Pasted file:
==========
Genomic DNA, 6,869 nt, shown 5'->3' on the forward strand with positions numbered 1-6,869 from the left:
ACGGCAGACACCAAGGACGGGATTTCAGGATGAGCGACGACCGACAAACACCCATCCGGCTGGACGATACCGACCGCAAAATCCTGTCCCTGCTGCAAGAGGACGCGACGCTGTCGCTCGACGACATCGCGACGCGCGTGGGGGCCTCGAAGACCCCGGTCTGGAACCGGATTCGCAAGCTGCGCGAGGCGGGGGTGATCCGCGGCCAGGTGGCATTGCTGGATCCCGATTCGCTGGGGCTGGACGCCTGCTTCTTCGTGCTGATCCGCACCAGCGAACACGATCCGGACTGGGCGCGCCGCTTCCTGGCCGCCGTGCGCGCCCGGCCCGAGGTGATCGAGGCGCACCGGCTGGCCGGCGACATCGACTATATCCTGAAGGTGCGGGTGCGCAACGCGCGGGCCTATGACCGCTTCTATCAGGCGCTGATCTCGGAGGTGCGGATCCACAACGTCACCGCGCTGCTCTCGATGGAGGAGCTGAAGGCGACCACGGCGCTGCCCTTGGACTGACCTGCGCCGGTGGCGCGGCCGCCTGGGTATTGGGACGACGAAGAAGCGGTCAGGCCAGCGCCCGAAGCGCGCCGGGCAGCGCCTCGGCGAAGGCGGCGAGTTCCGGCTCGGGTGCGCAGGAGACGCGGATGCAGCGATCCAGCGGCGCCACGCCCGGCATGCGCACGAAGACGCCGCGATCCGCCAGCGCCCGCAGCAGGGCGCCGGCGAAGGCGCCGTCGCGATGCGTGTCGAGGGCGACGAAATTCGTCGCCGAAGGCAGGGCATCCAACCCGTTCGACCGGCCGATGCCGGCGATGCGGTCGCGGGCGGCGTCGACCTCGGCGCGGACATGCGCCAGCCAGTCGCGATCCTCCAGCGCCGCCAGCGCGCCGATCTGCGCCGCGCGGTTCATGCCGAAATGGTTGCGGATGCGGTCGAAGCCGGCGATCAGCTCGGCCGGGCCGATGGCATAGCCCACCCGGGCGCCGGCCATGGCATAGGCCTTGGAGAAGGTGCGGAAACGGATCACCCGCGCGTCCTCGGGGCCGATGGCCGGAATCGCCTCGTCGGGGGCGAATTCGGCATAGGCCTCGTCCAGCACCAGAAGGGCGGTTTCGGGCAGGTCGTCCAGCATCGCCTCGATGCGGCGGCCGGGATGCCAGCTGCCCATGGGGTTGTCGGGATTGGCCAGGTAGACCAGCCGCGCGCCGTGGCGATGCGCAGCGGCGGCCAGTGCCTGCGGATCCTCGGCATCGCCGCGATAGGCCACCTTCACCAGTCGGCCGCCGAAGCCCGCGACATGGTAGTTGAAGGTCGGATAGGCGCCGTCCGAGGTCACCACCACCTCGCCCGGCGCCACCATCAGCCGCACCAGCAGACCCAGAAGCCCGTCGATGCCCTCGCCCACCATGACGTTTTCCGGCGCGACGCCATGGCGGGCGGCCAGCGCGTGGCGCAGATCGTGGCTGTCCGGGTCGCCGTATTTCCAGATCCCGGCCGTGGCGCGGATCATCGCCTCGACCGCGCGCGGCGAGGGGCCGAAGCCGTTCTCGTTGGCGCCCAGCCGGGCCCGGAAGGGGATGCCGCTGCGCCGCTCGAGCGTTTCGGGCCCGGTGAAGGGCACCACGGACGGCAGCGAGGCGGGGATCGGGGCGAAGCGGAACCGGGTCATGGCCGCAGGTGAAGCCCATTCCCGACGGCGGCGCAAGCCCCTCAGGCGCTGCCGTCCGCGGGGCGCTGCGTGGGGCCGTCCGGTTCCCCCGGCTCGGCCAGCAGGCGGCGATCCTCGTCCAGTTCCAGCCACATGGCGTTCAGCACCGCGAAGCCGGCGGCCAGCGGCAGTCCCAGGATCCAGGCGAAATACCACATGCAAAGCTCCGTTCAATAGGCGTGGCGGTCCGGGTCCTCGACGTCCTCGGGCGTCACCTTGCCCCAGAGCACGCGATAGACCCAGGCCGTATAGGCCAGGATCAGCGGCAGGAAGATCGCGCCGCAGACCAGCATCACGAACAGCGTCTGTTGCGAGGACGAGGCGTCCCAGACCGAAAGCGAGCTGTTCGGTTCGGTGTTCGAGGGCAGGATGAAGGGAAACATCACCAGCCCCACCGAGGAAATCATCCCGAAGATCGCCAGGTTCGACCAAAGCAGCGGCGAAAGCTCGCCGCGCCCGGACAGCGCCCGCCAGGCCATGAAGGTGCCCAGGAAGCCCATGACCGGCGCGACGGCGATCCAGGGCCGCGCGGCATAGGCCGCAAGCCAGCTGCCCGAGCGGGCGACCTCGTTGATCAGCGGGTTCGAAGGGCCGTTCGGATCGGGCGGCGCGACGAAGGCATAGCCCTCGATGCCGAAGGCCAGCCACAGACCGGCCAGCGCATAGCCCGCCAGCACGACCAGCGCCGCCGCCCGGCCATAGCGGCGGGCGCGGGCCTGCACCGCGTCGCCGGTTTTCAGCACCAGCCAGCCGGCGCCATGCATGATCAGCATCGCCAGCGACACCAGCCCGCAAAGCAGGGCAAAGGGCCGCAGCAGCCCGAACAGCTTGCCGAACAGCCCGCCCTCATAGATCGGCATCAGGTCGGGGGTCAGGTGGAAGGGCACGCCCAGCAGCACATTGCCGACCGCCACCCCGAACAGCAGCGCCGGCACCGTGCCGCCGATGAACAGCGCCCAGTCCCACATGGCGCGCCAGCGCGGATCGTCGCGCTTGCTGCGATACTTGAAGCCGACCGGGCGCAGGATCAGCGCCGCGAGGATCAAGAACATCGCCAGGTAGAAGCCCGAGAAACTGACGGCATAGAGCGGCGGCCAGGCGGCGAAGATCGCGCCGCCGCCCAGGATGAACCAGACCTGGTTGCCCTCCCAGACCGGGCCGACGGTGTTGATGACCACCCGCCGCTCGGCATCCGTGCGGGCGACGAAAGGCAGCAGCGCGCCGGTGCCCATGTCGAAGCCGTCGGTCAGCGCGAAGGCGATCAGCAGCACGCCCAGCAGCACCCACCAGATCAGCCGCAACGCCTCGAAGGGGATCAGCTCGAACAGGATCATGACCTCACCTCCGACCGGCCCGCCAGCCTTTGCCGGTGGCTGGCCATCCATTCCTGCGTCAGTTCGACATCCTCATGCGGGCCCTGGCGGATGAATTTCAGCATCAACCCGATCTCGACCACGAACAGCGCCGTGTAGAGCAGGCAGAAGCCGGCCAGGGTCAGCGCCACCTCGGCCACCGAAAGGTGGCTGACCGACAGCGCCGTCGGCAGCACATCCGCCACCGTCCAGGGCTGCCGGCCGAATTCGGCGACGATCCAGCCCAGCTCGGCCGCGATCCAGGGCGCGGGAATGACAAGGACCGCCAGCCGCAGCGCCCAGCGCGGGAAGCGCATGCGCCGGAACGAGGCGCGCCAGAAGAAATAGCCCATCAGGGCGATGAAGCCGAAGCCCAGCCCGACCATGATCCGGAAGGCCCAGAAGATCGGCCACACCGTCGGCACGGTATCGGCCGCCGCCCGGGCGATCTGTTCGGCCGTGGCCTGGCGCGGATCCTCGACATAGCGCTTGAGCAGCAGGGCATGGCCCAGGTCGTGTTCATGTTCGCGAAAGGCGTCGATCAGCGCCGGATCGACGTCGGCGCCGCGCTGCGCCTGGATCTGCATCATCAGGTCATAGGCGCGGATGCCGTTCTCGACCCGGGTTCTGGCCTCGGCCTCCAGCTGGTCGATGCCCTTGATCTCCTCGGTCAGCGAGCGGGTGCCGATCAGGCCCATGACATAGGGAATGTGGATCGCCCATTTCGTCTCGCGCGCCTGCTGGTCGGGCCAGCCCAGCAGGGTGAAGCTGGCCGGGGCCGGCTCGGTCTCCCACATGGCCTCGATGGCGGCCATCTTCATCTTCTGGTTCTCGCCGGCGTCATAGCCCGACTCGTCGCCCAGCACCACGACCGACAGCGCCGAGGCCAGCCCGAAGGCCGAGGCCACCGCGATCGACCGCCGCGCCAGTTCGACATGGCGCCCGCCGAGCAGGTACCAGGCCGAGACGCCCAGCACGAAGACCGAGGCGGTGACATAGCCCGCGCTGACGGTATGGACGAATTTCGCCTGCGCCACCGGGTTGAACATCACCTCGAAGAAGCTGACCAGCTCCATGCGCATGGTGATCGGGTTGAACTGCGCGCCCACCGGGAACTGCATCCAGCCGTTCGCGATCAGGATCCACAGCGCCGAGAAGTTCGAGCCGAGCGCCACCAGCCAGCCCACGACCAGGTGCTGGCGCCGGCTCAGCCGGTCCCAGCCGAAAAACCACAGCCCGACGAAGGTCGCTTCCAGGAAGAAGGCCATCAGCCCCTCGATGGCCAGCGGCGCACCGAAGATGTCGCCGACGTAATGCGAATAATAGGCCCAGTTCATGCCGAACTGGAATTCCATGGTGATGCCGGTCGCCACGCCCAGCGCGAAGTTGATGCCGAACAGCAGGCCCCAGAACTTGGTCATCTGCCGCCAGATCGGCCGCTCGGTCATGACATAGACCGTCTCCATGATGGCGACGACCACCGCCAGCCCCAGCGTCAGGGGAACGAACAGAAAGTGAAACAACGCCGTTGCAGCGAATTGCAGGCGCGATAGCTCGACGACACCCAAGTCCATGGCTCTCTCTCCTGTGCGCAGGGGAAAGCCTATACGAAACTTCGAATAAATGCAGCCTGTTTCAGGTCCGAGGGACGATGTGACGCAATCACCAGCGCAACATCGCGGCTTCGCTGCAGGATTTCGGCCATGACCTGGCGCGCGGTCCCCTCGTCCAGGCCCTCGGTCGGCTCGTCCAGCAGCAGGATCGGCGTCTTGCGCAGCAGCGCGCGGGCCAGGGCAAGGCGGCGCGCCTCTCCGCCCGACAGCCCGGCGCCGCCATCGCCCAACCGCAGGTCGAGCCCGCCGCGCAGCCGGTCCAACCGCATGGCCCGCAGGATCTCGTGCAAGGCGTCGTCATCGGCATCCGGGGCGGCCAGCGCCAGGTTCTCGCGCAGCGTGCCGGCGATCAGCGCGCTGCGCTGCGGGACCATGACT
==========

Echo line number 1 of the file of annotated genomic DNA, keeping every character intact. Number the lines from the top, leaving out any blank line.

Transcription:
Genomic DNA, 6,869 nt, shown 5'->3' on the forward strand with positions numbered 1-6,869 from the left: